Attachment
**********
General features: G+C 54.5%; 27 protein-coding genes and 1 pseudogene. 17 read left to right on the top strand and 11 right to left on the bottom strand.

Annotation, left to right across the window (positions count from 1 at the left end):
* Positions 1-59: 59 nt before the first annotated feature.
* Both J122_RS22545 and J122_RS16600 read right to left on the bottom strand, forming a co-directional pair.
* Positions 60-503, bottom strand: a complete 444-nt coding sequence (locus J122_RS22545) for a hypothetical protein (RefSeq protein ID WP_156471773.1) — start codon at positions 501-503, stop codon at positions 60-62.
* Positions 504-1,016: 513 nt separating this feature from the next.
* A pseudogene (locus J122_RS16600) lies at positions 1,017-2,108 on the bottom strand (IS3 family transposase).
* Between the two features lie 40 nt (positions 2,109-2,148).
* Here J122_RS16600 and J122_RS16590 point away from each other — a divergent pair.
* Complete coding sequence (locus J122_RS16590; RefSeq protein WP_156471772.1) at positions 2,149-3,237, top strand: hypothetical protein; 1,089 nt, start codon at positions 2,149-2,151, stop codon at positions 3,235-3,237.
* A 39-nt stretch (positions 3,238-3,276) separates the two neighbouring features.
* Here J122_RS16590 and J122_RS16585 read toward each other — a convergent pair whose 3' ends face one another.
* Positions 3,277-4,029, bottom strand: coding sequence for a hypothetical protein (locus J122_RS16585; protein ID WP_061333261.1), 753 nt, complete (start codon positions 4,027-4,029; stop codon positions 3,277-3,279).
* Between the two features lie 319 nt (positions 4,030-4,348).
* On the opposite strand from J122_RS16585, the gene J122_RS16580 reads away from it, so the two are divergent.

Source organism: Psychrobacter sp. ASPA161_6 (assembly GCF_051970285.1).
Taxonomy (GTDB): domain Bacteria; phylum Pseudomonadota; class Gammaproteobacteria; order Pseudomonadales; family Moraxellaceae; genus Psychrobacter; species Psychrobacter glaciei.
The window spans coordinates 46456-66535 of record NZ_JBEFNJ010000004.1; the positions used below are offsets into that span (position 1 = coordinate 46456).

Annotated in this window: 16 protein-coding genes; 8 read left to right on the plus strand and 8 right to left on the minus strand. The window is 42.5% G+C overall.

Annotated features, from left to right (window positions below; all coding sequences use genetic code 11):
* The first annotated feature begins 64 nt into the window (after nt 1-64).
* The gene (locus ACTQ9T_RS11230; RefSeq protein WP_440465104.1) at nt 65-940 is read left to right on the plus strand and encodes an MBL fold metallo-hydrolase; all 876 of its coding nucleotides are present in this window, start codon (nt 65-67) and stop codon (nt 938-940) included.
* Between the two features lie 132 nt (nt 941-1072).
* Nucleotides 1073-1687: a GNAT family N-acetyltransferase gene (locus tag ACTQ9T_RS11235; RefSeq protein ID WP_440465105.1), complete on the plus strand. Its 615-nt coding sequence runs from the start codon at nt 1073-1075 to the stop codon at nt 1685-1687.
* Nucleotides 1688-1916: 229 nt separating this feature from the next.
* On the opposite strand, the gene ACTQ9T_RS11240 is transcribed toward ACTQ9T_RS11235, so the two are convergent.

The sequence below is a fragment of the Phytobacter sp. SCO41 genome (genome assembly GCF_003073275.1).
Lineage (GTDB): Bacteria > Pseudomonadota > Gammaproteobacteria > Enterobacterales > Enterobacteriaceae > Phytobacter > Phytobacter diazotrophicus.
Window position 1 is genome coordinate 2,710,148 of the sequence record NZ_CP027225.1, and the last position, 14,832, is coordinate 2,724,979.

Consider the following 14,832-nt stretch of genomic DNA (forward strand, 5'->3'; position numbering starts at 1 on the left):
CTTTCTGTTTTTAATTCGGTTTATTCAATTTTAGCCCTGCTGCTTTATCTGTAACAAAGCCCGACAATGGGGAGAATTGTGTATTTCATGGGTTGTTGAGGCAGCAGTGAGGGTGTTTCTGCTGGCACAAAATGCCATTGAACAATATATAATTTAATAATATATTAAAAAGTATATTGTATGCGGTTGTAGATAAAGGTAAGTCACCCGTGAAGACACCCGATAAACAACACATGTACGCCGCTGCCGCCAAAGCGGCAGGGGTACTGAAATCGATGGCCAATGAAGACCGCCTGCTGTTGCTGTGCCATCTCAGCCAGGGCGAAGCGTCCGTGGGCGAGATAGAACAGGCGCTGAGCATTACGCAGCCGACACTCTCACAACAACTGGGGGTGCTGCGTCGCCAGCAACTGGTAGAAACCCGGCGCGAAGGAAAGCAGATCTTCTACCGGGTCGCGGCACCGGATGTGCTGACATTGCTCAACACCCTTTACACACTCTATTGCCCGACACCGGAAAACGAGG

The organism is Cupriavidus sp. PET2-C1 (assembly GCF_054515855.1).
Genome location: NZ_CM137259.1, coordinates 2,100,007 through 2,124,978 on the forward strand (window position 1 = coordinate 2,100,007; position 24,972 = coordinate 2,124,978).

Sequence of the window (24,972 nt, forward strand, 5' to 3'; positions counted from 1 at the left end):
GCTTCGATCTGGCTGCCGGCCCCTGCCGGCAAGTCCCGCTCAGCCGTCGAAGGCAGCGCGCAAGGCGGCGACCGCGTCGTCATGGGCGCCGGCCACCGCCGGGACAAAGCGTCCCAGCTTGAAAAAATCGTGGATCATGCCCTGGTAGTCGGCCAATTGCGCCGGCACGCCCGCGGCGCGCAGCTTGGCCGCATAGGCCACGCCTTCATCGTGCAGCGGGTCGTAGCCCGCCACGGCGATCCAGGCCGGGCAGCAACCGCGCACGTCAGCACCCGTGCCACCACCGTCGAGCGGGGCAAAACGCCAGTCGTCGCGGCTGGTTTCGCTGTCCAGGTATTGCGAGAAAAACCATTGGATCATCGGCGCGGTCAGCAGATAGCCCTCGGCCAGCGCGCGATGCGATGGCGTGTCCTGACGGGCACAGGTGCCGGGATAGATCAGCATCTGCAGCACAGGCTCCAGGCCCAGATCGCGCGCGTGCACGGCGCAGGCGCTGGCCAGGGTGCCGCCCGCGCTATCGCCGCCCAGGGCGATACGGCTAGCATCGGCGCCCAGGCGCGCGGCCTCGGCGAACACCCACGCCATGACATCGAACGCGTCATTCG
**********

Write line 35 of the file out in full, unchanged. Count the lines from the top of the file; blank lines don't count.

GCTTCGATCTGGCTGCCGGCCCCTGCCGGCAAGTCCCGCTCAGCCGTCGAAGGCAGCGCGCAAGGCGGCGACCGCGTCGTCATGGGCGCCGGCCACCGCCGGGACAAAGCGTCCCAGCTTGAAAAAATCGTGGATCATGCCCTGGTAGTCGGCCAATTGCGCCGGCACGCCCGCGGCGCGCAGCTTGGCCGCATAGGCCACGCCTTCATCGTGCAGCGGGTCGTAGCCCGCCACGGCGATCCAGGCCGGGCAGCAACCGCGCACGTCAGCACCCGTGCCACCACCGTCGAGCGGGGCAAAACGCCAGTCGTCGCGGCTGGTTTCGCTGTCCAGGTATTGCGAGAAAAACCATTGGATCATCGGCGCGGTCAGCAGATAGCCCTCGGCCAGCGCGCGATGCGATGGCGTGTCCTGACGGGCACAGGTGCCGGGATAGATCAGCATCTGCAGCACAGGCTCCAGGCCCAGATCGCGCGCGTGCACGGCGCAGGCGCTGGCCAGGGTGCCGCCCGCGCTATCGCCGCCCAGGGCGATACGGCTAGCATCGGCGCCCAGGCGCGCGGCCTCGGCGAACACCCACGCCATGACATCGAACGCGTCATTCG